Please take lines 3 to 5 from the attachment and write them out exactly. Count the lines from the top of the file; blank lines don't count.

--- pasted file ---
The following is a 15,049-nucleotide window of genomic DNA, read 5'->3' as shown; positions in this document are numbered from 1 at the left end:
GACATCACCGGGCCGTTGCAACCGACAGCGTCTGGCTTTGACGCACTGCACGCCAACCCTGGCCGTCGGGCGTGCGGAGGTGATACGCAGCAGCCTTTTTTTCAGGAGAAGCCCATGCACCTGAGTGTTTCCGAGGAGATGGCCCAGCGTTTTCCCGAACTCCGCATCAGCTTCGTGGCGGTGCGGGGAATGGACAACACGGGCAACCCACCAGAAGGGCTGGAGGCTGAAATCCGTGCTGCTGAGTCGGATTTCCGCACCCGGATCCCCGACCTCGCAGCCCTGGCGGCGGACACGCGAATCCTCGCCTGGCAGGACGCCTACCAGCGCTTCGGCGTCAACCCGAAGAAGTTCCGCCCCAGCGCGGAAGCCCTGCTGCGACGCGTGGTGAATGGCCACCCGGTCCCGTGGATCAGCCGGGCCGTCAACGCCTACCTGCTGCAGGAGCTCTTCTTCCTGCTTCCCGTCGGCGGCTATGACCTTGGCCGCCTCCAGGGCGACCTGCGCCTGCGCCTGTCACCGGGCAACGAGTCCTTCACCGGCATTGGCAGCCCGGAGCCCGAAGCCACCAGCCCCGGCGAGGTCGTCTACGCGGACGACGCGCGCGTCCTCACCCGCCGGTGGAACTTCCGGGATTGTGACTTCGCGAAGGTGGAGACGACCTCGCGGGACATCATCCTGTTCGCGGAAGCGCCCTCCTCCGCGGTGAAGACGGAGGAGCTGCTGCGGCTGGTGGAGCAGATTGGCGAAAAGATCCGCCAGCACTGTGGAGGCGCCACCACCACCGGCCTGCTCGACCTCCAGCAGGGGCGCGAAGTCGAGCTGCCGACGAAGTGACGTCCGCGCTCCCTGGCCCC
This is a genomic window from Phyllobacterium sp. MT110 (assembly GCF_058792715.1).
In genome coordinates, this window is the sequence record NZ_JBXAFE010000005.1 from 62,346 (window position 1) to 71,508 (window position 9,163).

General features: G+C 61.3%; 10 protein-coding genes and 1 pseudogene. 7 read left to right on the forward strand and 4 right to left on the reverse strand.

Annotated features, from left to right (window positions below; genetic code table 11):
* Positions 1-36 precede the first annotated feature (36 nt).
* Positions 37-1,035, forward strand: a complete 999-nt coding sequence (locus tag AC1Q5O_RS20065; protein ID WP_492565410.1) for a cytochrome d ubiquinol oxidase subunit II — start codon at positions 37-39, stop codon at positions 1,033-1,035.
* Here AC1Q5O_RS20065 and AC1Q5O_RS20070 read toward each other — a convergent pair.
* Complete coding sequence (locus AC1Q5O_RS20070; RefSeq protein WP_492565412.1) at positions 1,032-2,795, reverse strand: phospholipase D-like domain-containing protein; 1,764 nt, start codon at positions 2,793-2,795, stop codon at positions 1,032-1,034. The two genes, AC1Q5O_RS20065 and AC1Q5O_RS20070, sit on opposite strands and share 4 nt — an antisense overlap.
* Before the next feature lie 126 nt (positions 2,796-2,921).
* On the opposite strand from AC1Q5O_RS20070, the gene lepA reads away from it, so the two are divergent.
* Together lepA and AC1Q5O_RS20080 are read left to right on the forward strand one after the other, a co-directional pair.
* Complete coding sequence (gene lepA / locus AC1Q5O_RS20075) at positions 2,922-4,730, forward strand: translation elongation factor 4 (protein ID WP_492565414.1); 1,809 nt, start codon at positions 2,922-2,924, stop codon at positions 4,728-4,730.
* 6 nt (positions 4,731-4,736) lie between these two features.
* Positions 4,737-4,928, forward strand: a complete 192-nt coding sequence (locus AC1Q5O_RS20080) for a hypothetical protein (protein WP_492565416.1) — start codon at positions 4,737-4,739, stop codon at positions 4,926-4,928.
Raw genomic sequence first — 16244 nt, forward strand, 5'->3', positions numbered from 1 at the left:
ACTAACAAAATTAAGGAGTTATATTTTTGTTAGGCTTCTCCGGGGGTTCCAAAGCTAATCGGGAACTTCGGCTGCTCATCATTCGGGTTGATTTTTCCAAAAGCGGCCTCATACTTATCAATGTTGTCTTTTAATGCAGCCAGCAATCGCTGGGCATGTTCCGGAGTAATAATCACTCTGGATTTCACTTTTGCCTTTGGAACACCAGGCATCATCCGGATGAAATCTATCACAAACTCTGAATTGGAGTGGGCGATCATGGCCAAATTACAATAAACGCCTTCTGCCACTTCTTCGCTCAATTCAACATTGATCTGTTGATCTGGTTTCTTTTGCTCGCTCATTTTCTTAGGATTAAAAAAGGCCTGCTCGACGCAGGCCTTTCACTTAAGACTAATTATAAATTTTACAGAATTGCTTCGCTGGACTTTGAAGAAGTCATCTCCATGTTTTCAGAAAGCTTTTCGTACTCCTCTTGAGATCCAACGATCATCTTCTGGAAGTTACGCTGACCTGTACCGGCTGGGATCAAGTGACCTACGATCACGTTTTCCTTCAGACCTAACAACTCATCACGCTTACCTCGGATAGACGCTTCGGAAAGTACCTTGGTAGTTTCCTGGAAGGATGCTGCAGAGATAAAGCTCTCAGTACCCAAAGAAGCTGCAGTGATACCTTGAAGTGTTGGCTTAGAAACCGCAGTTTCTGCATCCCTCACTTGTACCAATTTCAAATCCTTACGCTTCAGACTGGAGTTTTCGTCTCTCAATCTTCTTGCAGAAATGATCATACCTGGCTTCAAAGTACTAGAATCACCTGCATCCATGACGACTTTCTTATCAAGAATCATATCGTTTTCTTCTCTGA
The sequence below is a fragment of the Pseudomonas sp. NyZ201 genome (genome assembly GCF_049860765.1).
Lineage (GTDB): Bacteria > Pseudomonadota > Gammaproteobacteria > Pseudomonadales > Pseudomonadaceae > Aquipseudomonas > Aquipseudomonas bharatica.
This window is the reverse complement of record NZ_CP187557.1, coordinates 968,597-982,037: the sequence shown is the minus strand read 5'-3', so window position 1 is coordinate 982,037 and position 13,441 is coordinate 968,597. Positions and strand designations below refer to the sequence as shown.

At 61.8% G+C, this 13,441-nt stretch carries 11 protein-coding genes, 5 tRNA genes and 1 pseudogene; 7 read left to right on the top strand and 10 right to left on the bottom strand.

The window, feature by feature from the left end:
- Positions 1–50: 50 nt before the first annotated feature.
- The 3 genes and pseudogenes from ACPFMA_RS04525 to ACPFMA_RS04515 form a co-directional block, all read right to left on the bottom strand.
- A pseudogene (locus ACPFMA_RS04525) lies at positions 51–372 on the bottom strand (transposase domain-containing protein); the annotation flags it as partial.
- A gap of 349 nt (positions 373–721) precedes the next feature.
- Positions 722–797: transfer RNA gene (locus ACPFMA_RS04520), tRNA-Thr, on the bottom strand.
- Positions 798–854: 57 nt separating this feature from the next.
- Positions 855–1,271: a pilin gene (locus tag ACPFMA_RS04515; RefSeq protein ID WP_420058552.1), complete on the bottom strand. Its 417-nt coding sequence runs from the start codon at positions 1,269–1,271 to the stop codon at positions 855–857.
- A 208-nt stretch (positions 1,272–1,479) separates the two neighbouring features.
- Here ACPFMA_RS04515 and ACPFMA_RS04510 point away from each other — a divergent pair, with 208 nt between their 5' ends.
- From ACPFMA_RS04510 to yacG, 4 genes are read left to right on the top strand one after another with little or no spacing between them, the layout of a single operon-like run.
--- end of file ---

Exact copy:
This is a genomic window from Phyllobacterium sp. MT110 (assembly GCF_058792715.1).
In genome coordinates, this window is the sequence record NZ_JBXAFE010000005.1 from 62,346 (window position 1) to 71,508 (window position 9,163).

General features: G+C 61.3%; 10 protein-coding genes and 1 pseudogene. 7 read left to right on the forward strand and 4 right to left on the reverse strand.